My dad had a lot of stories about when he came to the United States. He was lucky to leave Germany in 1927, before Hitler came to power. He was a carpenter, and had heard from his father, who was already in the US, that there were lots of jobs over in this country.
One day at dinner when I was about seven years old, he told us a story about when he was in grade school in Hamburg, Germany. He was “bad” one day (he never told us what he did), but he had to stay after school.
As his punishment, he had to write an English sentence on the chalkboard one hundred times. The sentence was: “Sir Issac Newton, the celebrated English philosopher, was one morning deeply engaged in the study of a difficult problem.”
By the time he finished, as you can imagine, he had memorized the sentence. And he never forgot it.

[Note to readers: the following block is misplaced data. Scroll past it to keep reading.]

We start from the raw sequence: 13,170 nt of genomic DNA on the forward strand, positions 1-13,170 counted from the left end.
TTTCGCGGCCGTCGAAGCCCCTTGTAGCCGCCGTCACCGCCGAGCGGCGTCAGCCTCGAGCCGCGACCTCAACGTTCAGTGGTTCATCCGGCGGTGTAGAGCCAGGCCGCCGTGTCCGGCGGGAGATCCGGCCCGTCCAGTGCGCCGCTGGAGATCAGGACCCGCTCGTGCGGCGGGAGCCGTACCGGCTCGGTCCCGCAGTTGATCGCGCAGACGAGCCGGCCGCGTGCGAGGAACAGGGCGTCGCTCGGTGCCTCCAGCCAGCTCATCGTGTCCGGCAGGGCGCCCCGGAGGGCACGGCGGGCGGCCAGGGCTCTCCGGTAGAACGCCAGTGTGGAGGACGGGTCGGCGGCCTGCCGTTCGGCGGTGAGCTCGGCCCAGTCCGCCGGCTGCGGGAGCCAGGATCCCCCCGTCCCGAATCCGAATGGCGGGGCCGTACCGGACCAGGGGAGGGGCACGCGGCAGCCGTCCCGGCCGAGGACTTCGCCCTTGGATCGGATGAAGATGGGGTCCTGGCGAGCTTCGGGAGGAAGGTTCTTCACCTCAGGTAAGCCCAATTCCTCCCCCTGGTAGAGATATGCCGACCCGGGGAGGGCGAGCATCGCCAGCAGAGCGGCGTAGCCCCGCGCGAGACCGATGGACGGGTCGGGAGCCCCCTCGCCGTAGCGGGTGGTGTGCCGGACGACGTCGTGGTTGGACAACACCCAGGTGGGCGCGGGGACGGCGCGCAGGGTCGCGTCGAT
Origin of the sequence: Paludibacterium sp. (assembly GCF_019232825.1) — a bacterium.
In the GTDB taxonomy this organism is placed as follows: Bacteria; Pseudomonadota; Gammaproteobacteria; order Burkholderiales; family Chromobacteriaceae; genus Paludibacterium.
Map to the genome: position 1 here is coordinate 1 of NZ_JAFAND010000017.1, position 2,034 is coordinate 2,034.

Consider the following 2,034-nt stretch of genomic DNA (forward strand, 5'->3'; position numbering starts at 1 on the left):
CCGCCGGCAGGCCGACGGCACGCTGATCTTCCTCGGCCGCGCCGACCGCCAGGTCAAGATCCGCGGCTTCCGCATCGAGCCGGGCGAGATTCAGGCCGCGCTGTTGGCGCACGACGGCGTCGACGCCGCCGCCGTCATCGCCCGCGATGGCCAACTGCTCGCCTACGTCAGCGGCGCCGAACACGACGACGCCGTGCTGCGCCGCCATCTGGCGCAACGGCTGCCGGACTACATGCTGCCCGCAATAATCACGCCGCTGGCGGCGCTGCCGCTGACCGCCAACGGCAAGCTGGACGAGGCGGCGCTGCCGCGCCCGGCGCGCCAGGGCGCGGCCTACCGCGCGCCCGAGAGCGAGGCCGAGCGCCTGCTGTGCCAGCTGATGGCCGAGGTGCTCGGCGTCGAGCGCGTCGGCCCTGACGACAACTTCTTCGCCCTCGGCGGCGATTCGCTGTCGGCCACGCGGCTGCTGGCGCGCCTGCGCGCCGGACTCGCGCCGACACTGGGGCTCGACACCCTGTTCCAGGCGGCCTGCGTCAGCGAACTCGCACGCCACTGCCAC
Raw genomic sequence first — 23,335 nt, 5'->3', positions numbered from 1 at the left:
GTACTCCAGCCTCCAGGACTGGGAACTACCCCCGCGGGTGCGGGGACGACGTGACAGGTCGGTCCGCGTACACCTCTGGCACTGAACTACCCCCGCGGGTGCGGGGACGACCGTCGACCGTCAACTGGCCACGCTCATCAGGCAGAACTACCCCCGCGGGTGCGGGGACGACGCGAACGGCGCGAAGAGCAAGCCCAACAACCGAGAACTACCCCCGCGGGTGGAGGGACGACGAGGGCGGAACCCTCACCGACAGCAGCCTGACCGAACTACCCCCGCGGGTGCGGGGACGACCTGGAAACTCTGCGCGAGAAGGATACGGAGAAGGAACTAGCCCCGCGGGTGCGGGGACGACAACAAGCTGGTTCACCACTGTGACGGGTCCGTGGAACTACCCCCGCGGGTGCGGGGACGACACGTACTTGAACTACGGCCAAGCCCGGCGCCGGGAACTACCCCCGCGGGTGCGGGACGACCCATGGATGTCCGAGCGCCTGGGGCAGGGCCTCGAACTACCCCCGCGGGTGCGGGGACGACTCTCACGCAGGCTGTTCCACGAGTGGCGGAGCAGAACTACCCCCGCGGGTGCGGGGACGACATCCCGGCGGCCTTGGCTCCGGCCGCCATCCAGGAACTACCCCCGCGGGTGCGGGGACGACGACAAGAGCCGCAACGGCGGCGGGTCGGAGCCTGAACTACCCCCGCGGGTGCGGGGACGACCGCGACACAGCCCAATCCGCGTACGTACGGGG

When he arrived in New York in 1927, that sentence was the only English he knew.
He laughed every time he told the story, especially about how he had never been able to use the sentence in a conversation. In forty years!
So my two sisters and I –– they were ten years older than me –– tried to help him figure out some clever ways to work the sentence into conversation. We tried and tried. But other than asking him directly,” Hey dad, what was Sir Isaac doing one morning?”, we could never really fit it into a conversation.
I miss my dad. I miss his stories and his happy, carefree attitude toward life.
And I have a lot of compassion for people who have a difficult time learning English. I taught ESL for a few years and realized that English isn’t an easy language to learn.
I never gave my students THAT sentence, though.